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Mayor’s race gets clarified

Published: Fri, January 11, 2013 @ 12:00 a.m.

By David Skolnick (Contact)

On the side

Washington lobbyist: Steven C. LaTourette, the recently retired Republican congressman from Ohio’s 14th District, is now a D.C. lobbyist.

LaTourette of Bainbridge, who didn’t seek re-election this year after 18 years in the U.S. House, will head a new government relations and lobbying subsidiary of the law firm of McDonald Hopkins LLC, a business advisory and advocacy law firm with six offices nationwide, including one in Cleveland.

“I firmly believe in the moderate and constructive values that I represented in Congress and intend to continue representing those values on behalf of clients whose interests are impacted by the actions of our government,” LaTourette said.

LaTourette will be the president and based in Washington, D.C.

The vice president is Jennifer LaTourette, his wife, who’s spent the past decade as vice president of Van Scoyoc Associates, a government lobbying firm, and was LaTourette’s chief of staff before they were married.

Youngstown Mayor Charles Sammarone’s decision to not run for the job this year brings that election into focus.

There will be two leading candidates in the Democratic primary in May: John McNally IV, a former Mahoning County commissioner and Youngstown law director, and Council President Jamael Tito Brown.

Matthew Smith, who unsuccessfully ran for elected office in city government more than 25 years ago, has filed to run for mayor, but isn’t viewed as a strong candidate for the Democratic primary.

While the primary isn’t for another four months, Brown has somewhat stumbled out of the gate.

Brown seemed shell-shocked when I reported Dec. 18 that Sammarone was “reconsidering” his decision to run for mayor after about one-and-a-half years of saying he was “99-percent” sure he wouldn’t seek the elected position.

Brown had a Dec. 13 press conference announcing his plans to run for mayor, but it won’t be until next week — a month after his announcement — that he’ll file nominating petitions for the seat.

Brown wants to make sure he’s got enough valid signatures and is filing well before the Feb. 6 deadline. But it shows a bit of a breakdown in his campaign’s organizational skills.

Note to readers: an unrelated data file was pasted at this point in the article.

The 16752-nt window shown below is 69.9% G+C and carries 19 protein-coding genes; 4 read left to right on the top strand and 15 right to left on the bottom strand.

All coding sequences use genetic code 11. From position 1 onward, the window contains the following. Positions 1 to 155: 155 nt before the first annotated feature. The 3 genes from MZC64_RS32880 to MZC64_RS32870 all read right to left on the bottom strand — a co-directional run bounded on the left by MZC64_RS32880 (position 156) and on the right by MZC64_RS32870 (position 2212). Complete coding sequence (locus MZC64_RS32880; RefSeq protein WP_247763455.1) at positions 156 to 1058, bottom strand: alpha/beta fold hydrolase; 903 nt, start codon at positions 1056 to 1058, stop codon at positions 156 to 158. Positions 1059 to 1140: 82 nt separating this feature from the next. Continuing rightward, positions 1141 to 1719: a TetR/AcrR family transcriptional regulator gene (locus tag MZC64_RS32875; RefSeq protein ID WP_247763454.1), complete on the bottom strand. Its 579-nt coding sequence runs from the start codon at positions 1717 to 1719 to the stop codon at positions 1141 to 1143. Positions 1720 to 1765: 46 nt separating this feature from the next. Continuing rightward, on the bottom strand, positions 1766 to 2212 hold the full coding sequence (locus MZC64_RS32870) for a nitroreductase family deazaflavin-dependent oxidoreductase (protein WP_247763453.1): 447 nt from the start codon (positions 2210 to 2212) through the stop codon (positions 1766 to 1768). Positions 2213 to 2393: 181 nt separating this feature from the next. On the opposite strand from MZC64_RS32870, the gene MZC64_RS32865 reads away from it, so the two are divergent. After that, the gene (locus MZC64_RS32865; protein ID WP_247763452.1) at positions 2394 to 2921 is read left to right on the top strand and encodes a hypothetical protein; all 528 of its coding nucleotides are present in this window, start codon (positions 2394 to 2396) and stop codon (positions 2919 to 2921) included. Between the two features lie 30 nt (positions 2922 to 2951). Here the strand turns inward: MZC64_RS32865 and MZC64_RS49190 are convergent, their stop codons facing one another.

On top of that, DeMaine Kitchen, Sammarone’s secretary/chief of staff and a longtime Brown friend and political ally, says he’s giving serious consideration to an independent mayoral run. That’s hardly a ringing endorsement for Brown.

“It’s a good strategic move” to run as an independent, Brown said of Kitchen.

Kitchen’s wife is Brown’s wife’s niece.

“My goal is to come out as the [Democratic] primary winner,” Brown said. “If I win and he stays in, that’s fine. There would be no animosity. But I would hope if Tito Brown won the primary [Kitchen would] consider stepping down and joining my team.”

Sammarone said he will run in the May primary for the Democratic nomination for council president.

He’s held that position for more than 17 years, including 51/2 straight years before the August 2011 resignation of Mayor Jay Williams elevated Sammarone to the top spot in compliance with the city charter’s ascension provision.

Sammarone said he wants to return to council president for a variety of reasons.

One is it’s easier to manage his time as council president, meaning it’s not a 24-7 job like mayor. In the job, Sammarone has advised mayors, but ultimately, the guy running the city makes the final decisions.

In reality, the position is largely ceremonial under the city charter with the main responsibility being to run council meetings. That’s pretty good for a job that pays $28,117 in annual salary with the option of full medical benefits.

Some — among the most vocal being Phil Kidd, a community activist mulling a mayoral run — contend the council president should be a more active participant in representing the city and be active in community engagement.

The charter review commission, of which Kidd was a member, recommended the position be eliminated, because there’s not much to it.

City council, which decides what charter amendments make it to the public ballot, quickly rejected that proposal. Council president should have more responsibilities or be eliminated. But I don’t see that happening.

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